Edit: I have just seen, its this exact fred that coverd the hard wire idea.
    Last edited by pierre2013; 2015/04/09 at 10:31 PM.

  5. #25
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    Quote Originally Posted by rterblanche View Post
    Ja must say I have/had the problem with the fridge. Have been running back to the bakkie twice today to unplug the fridge so if you can make a 13v cuttoff switch I would definitely buy one. Most switches I found cut out at 10V. And the fridge I can select between 10 and 12 but I need one for a battery pack with DC - DC charging and it only cuts off at 10V. Can't set it higher. If you can make something I can fit to the battery box that cut out at 13V and only charges when going higher than that it will be even better.
    I can try to help with your requirement (don't want to make any profit, do it for the love of electronics and trucks!). Please PM me your contact details so that we can discuss specifics without cluttering this thread.

  6. #26
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    Quote Originally Posted by Capone View Post
    Hi Piet. I will gladly, want to build one anyway for my hot/cold box which uses around 10A and I often have to run back to the trok to unplug it! In fact ... PM your address and give me a week or 2 and I'll make one and send to you to play with, free.

    I agree that for low current applications such a the GPS and cam, your solution is probably the quickest and easiest and it works. At such low currents, there is very little that can go wrong.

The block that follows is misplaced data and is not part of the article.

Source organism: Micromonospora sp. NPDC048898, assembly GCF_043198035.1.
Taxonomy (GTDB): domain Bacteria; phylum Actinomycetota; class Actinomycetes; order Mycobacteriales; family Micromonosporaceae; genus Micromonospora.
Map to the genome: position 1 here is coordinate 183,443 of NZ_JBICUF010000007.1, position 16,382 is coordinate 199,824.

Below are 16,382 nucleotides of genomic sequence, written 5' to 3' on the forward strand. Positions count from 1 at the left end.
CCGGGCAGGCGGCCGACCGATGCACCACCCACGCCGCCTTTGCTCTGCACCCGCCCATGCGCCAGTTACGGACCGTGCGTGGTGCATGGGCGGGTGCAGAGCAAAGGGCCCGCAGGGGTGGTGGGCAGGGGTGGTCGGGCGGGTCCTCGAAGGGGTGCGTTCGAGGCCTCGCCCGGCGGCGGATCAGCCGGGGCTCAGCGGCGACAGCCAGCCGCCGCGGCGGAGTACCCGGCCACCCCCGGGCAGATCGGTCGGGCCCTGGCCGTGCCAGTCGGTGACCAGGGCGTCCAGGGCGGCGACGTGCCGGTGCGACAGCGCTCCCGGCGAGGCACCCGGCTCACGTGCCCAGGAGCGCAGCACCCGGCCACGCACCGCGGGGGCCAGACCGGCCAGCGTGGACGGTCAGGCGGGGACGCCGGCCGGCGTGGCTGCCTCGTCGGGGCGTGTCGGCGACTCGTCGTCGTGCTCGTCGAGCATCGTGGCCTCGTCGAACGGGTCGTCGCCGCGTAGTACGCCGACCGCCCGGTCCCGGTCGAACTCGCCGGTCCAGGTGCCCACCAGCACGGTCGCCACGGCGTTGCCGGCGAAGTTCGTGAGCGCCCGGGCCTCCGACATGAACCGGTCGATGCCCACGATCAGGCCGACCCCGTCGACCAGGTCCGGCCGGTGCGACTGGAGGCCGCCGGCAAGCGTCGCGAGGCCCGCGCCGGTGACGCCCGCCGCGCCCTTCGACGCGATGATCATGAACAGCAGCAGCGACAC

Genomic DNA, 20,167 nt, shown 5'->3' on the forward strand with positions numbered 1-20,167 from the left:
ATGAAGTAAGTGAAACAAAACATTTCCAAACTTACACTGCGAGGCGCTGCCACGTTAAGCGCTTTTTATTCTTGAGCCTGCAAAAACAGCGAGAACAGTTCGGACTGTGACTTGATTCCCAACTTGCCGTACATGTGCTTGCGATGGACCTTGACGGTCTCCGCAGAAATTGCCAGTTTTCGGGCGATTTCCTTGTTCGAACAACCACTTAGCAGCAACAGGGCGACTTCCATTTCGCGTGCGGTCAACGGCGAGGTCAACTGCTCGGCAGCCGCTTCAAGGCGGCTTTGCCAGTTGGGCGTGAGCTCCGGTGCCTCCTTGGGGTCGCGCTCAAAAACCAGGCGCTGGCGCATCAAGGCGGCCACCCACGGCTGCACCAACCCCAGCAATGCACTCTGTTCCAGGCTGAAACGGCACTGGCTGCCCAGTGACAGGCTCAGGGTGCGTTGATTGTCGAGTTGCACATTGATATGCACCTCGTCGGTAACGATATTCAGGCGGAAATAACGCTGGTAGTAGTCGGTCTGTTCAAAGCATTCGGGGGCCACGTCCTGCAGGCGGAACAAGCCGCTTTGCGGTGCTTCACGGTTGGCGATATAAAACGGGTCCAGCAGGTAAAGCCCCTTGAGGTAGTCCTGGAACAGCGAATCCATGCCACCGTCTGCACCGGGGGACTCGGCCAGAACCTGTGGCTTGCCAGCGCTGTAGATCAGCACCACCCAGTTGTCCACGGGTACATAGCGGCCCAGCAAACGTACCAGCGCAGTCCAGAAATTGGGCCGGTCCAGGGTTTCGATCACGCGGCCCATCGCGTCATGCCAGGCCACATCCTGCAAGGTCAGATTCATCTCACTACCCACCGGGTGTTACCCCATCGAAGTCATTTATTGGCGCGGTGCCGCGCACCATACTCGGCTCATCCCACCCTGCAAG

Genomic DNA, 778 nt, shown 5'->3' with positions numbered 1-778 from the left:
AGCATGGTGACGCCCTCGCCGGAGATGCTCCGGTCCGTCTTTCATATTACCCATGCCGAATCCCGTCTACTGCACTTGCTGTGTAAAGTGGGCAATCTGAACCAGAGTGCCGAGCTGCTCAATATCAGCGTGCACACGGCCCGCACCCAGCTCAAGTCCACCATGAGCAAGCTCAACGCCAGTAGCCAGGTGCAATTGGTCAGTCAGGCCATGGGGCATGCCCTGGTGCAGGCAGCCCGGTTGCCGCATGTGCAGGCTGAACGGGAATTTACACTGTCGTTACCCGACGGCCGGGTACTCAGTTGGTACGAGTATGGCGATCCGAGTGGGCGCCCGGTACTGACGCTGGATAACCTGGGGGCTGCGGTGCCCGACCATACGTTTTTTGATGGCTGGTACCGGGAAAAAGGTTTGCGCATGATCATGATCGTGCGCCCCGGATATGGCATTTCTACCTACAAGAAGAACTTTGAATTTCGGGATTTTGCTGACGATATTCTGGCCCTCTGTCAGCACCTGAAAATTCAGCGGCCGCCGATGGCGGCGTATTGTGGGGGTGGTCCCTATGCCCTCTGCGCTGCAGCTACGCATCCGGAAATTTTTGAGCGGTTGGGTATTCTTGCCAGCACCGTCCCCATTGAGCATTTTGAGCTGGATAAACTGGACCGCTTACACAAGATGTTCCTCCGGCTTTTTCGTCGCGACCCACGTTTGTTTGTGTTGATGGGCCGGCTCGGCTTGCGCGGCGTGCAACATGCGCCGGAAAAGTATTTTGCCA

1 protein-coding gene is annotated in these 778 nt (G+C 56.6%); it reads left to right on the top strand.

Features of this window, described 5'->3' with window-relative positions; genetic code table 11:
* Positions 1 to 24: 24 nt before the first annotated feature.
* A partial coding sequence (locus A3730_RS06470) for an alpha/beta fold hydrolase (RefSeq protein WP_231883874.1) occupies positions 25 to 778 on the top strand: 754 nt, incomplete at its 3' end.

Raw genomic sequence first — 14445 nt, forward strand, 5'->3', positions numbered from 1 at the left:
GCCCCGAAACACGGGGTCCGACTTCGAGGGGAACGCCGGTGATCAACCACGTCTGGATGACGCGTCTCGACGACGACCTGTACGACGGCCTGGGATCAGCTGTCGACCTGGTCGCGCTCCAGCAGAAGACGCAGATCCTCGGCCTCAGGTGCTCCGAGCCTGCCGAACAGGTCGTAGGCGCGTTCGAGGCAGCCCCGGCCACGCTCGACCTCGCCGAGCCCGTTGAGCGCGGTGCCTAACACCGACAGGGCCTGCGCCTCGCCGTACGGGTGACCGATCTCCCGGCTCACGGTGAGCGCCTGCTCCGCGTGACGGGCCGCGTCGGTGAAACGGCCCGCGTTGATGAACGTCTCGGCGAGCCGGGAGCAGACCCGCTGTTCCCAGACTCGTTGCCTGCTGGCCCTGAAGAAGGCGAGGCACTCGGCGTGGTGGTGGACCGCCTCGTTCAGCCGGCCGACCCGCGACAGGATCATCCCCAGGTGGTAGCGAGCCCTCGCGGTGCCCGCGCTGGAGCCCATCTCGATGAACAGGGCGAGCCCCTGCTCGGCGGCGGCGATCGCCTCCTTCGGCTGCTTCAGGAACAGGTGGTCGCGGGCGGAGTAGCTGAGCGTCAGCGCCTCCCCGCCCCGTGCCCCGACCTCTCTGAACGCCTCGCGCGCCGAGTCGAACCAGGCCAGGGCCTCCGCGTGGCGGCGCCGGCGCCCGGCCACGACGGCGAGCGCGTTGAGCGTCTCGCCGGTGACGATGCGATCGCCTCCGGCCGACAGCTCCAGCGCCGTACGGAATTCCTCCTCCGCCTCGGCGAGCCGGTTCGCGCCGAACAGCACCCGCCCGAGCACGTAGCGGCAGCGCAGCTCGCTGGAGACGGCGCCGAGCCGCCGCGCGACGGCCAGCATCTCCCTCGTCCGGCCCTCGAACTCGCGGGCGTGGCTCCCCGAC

Hi Capone - any progress witht our little project?

  7. #27
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    Quote Originally Posted by Capone View Post
    Hi Piet. I will gladly, want to build one anyway for my hot/cold box which uses around 10A and I often have to run back to the trok to unplug it! In fact ... PM your address and give me a week or 2 and I'll make one and send to you to play with, free.

    I agree that for low current applications such a the GPS and cam, your solution is probably the quickest and easiest and it works. At such low currents, there is very little that can go wrong.

    My post was actually more aimed at the person running his fridge, which will probably require in excess of 8A. For this I would honestly not recommend the solder-on-fuse idea due to a number of reasons. The chief concern for such currents are naturally the resistance of the solder joint on the nickle-tin plating of the fuse. Due to amongst others electromigration (especially with DC currents) as well as possible chemical interaction depending on the type and composition of the solder used, the resistance can increase over time and eventually just cause a melt, if not a physical fire (for lower currents such as the GPS, etc. it's not a concern). This is one of the many reasons why the aviation, marine, military and vehicle industries still use the rather expensive crimp on connector methods which provides pure metal on metal contact.
    Hi Capone - any progress witht our little project?